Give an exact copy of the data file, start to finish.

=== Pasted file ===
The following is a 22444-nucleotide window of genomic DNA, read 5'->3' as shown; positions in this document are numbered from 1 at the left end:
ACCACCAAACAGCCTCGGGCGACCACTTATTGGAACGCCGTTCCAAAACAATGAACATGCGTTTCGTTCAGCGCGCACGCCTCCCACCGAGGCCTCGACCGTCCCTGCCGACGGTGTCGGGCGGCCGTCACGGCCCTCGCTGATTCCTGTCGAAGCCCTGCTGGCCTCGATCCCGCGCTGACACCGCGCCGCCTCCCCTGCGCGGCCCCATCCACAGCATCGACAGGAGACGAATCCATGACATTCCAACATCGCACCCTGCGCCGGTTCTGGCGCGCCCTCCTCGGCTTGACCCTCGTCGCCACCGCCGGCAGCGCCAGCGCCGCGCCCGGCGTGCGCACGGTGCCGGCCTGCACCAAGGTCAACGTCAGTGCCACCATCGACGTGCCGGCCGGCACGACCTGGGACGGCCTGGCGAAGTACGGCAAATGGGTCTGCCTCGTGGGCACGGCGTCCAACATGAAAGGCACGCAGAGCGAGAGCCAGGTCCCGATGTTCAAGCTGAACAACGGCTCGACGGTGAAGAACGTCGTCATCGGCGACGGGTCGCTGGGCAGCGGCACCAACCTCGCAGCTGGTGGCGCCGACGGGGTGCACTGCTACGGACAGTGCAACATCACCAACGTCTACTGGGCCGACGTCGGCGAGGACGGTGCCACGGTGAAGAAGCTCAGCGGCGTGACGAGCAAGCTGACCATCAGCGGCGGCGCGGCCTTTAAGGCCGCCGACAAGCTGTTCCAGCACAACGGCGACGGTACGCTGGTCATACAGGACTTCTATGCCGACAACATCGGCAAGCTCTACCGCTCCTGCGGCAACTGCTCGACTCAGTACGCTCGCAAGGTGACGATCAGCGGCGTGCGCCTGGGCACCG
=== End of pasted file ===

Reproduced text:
The following is a 22444-nucleotide window of genomic DNA, read 5'->3' as shown; positions in this document are numbered from 1 at the left end:
ACCACCAAACAGCCTCGGGCGACCACTTATTGGAACGCCGTTCCAAAACAATGAACATGCGTTTCGTTCAGCGCGCACGCCTCCCACCGAGGCCTCGACCGTCCCTGCCGACGGTGTCGGGCGGCCGTCACGGCCCTCGCTGATTCCTGTCGAAGCCCTGCTGGCCTCGATCCCGCGCTGACACCGCGCCGCCTCCCCTGCGCGGCCCCATCCACAGCATCGACAGGAGACGAATCCATGACATTCCAACATCGCACCCTGCGCCGGTTCTGGCGCGCCCTCCTCGGCTTGACCCTCGTCGCCACCGCCGGCAGCGCCAGCGCCGCGCCCGGCGTGCGCACGGTGCCGGCCTGCACCAAGGTCAACGTCAGTGCCACCATCGACGTGCCGGCCGGCACGACCTGGGACGGCCTGGCGAAGTACGGCAAATGGGTCTGCCTCGTGGGCACGGCGTCCAACATGAAAGGCACGCAGAGCGAGAGCCAGGTCCCGATGTTCAAGCTGAACAACGGCTCGACGGTGAAGAACGTCGTCATCGGCGACGGGTCGCTGGGCAGCGGCACCAACCTCGCAGCTGGTGGCGCCGACGGGGTGCACTGCTACGGACAGTGCAACATCACCAACGTCTACTGGGCCGACGTCGGCGAGGACGGTGCCACGGTGAAGAAGCTCAGCGGCGTGACGAGCAAGCTGACCATCAGCGGCGGCGCGGCCTTTAAGGCCGCCGACAAGCTGTTCCAGCACAACGGCGACGGTACGCTGGTCATACAGGACTTCTATGCCGACAACATCGGCAAGCTCTACCGCTCCTGCGGCAACTGCTCGACTCAGTACGCTCGCAAGGTGACGATCAGCGGCGTGCGCCTGGGCACCG